A dam Gopnik is one of the few people nowadays who pulls off the role of the non-academic intellectual. If one had to say what Gopnik’s job was, it would be staff writer at the New Yorker, but Gopnik tends to spread himself everywhere that wittiness, intelligence, and a large vocabulary are needed, from the American culture entry in the Encyclopedia Britannica, to the BBC documentary Lighting Up New York, to the talk show Charlie Rose.
Gopnik is also one of the consummate craftsmen of writing today, celebrated less for coming up with big ideas than for his simple artisan-like mastery of prose. So when Gopnik comes out with a children’s novel like his recent The Steps Across the Water, readers are afforded the double pleasure of looking forward both to reading the book, and to what it will give Gopnik occasion to say about children’s literature in general. Last Friday, they found out, when Gopnik delivered a public lecture at McGill on the subject entitled: “The Library of the Early Mind: The Meanings of Children’s Literature.” The following day, Gopnik went over the themes of his lecture in a phone interview with The Daily.
Gopnik, borrowing from C.S. Lewis, believed that “what makes children’s literature so interesting is that it’s about the marvelous that we recognize as myth – the marvelous that we can see as myth.” Gopnik is uninterested in kid’s lit’s didactic purpose as part of society’s parenting of its children, and he’s downright antagonistic about attempts to treat children’s literature as coded allegory for the miscellanies of cultural repression. Gopnik even took Lewis’s own Narnia series to task for indulging in Christian allegory that “is so obvious as to be uninteresting.”
This leaves children’s books with an ambiguous relationship to reality. Yet for Gopnik, children’s stories have to contain an imaginative reality of their own, or they end up stifled by “a point-by-point application of a series of symbols to something that’s real in the world.” By generating myth, children’s literature affords the reader an imaginative space separate from our own reality. “Writers [encourage] children to value their imaginative side,” Gopnik said. “I don’t see it as sort of analgesic, you know, ‘they shouldn’t have the rational side,’ that’s a wonderful side. [But] freedom to imagine, and imagine other worlds is one of the great powers we have, and it’s worth cultivating.”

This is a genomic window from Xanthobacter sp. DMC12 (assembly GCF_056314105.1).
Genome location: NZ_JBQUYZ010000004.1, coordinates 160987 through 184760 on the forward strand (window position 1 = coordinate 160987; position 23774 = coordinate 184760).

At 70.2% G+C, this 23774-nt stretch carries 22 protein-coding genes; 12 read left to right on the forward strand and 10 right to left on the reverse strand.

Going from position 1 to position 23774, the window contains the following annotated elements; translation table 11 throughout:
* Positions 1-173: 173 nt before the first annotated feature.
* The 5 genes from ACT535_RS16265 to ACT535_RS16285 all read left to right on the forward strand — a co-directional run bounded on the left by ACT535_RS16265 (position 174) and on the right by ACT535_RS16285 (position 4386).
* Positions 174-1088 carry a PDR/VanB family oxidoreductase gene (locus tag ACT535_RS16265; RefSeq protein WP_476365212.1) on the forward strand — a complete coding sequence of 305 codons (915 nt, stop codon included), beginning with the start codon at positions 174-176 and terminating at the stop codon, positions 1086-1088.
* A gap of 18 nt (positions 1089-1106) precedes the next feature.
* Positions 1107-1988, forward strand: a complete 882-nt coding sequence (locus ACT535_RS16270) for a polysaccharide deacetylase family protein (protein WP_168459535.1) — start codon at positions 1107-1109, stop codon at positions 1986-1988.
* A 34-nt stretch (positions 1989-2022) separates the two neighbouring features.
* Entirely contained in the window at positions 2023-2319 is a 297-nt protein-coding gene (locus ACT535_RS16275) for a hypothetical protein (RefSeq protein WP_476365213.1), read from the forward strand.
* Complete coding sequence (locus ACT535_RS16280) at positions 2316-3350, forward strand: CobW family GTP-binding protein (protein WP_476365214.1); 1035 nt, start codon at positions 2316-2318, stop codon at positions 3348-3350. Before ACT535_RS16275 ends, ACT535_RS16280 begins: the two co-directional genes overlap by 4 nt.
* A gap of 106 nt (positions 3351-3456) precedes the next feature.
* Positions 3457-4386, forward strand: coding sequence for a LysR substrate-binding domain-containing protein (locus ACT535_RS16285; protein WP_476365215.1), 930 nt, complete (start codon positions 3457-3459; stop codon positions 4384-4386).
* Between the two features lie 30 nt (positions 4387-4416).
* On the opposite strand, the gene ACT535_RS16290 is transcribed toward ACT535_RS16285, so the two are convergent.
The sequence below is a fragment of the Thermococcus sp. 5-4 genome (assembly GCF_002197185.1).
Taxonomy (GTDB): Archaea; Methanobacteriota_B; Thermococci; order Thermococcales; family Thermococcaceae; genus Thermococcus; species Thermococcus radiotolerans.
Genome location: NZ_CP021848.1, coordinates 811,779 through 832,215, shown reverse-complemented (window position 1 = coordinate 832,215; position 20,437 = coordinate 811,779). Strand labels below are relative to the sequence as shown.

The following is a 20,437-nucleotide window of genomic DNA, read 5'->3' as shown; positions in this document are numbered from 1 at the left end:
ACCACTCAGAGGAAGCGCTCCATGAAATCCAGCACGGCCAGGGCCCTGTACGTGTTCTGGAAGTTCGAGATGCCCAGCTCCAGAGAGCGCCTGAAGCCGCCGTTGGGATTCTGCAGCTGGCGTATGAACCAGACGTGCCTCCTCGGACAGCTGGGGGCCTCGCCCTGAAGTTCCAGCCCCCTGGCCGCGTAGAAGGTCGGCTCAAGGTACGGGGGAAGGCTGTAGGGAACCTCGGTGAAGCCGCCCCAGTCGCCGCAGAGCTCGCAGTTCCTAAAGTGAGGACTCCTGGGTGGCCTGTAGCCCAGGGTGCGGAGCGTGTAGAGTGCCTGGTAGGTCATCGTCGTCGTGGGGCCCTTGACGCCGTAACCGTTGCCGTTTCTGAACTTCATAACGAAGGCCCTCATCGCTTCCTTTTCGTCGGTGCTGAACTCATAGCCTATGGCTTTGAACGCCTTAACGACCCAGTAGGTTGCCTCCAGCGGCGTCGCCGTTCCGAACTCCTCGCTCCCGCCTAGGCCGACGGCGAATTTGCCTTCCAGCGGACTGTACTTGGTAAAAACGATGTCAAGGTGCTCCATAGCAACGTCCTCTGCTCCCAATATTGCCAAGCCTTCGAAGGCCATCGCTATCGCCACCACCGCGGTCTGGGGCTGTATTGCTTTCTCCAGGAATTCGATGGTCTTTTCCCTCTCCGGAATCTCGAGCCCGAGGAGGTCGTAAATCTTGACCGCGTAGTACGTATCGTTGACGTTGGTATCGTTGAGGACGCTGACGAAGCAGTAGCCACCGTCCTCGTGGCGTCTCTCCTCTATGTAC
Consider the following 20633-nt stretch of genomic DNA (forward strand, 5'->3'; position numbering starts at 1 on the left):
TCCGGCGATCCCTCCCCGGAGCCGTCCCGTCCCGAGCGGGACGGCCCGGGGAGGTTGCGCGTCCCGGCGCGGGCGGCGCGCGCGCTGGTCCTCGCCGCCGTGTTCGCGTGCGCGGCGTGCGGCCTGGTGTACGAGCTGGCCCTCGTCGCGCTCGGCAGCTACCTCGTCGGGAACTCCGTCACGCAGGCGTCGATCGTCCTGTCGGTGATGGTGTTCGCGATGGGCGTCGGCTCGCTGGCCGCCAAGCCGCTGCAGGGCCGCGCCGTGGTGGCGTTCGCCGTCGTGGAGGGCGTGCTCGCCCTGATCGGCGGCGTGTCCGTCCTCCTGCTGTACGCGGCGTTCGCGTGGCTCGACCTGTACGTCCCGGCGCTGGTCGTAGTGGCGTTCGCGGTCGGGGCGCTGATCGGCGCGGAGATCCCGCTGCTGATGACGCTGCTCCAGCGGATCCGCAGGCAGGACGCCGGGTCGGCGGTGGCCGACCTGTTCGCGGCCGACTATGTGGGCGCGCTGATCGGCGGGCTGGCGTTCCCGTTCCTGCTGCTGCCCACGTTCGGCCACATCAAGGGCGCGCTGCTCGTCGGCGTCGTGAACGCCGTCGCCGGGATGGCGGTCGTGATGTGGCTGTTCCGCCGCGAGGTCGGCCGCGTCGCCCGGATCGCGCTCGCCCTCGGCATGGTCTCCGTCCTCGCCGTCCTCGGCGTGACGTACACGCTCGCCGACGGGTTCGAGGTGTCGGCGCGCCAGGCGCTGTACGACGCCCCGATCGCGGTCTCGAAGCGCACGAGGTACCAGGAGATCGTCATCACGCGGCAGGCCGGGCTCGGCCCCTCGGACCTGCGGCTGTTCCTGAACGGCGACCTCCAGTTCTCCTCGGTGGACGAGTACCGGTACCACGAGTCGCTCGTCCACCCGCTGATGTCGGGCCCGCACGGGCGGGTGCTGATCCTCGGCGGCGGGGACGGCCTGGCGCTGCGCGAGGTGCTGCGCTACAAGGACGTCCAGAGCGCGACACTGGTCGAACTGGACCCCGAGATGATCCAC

Gopnik’s own recently-released children’s book demonstrates these – and other – rules the writer has for the genre. Perhaps the most surprising is his assertion that the child hero has to feel “contempt” for the adults of the book. Children are powerless, he reasons, and thus contempt becomes one of their only weapons of confronting the absurd systems adults have forced on the world. Gopnik’s belief that disaster and catastrophe are necessary to children’s books may make you wonder about his sensitivity toward younger readers’ minds, but he seems to disdain those who think chilren need coddling. As he told me, “I think the smartest thing ever said about children’s literature was Mitch Hedberg’s line that all literature is children’s literature if the kid can read.”